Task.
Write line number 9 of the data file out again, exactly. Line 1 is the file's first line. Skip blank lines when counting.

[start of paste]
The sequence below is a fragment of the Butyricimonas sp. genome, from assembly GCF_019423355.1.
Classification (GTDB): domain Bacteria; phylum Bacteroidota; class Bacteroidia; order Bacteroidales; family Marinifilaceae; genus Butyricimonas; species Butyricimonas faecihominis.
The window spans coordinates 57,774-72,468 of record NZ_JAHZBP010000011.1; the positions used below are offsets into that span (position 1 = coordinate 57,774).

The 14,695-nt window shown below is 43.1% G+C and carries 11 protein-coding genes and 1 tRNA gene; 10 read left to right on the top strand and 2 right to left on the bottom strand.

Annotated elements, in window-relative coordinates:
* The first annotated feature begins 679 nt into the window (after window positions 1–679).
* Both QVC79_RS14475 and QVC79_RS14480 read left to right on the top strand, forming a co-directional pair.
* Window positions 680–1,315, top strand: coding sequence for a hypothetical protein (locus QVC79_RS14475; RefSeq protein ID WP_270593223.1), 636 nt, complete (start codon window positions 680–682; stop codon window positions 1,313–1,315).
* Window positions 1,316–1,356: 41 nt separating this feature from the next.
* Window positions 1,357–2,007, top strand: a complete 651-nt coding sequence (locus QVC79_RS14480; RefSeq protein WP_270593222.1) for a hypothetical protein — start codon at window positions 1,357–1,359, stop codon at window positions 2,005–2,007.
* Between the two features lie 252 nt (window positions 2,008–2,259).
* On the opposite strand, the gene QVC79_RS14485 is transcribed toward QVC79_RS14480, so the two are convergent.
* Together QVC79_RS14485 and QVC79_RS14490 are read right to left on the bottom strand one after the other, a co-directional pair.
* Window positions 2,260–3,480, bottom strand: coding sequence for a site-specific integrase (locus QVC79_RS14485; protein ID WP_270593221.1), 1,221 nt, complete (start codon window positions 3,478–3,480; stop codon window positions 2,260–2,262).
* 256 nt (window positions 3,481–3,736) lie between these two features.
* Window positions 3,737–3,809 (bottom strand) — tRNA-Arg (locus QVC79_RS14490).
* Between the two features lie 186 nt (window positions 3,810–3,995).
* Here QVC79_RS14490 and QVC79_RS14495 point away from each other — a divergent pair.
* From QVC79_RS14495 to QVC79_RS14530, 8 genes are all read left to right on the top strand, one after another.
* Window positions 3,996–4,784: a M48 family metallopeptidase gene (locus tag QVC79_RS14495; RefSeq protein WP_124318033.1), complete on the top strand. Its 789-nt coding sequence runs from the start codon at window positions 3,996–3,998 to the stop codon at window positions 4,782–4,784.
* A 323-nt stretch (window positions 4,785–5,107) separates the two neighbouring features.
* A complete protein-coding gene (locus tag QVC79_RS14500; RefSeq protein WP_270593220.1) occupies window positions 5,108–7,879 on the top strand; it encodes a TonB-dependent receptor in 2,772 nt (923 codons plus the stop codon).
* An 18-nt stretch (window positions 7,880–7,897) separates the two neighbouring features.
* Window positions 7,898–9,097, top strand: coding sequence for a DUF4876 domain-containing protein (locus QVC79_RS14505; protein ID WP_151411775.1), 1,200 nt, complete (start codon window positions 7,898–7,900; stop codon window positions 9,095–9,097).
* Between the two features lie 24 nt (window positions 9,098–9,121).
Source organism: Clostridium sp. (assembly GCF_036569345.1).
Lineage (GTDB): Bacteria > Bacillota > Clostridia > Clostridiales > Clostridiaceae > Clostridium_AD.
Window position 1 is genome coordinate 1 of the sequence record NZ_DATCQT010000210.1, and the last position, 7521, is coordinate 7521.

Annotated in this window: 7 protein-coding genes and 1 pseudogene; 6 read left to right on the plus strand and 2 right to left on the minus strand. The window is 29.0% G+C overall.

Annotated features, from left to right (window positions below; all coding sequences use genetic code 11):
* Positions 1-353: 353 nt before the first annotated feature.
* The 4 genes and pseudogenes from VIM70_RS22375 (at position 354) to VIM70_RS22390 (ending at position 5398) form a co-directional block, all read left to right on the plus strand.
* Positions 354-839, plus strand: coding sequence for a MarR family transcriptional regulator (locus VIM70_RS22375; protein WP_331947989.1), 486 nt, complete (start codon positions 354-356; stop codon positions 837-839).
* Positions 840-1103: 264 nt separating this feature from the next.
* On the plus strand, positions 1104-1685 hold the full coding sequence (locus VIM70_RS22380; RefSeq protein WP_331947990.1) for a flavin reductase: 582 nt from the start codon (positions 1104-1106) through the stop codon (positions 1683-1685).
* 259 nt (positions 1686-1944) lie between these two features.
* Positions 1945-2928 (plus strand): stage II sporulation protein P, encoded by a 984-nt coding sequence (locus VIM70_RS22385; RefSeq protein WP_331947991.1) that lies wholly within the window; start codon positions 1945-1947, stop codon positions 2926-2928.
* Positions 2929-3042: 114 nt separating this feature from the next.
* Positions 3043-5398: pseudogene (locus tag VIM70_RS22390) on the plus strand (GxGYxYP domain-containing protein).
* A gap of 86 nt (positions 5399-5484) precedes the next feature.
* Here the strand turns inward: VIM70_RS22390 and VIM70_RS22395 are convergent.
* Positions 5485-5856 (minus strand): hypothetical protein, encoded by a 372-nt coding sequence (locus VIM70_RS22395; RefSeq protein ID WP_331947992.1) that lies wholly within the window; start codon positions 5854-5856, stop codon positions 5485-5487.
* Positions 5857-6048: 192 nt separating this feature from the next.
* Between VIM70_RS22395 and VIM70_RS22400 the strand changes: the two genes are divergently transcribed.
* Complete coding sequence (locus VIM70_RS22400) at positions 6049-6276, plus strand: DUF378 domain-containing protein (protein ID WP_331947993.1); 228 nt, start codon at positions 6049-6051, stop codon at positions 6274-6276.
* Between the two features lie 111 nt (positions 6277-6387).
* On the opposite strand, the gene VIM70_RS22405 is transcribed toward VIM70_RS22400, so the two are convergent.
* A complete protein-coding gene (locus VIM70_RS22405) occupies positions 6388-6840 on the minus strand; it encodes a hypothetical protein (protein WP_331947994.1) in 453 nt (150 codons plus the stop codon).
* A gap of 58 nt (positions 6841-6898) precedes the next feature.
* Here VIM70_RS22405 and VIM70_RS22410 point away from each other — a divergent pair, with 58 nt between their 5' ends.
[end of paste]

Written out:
* Window positions 1,316–1,356: 41 nt separating this feature from the next.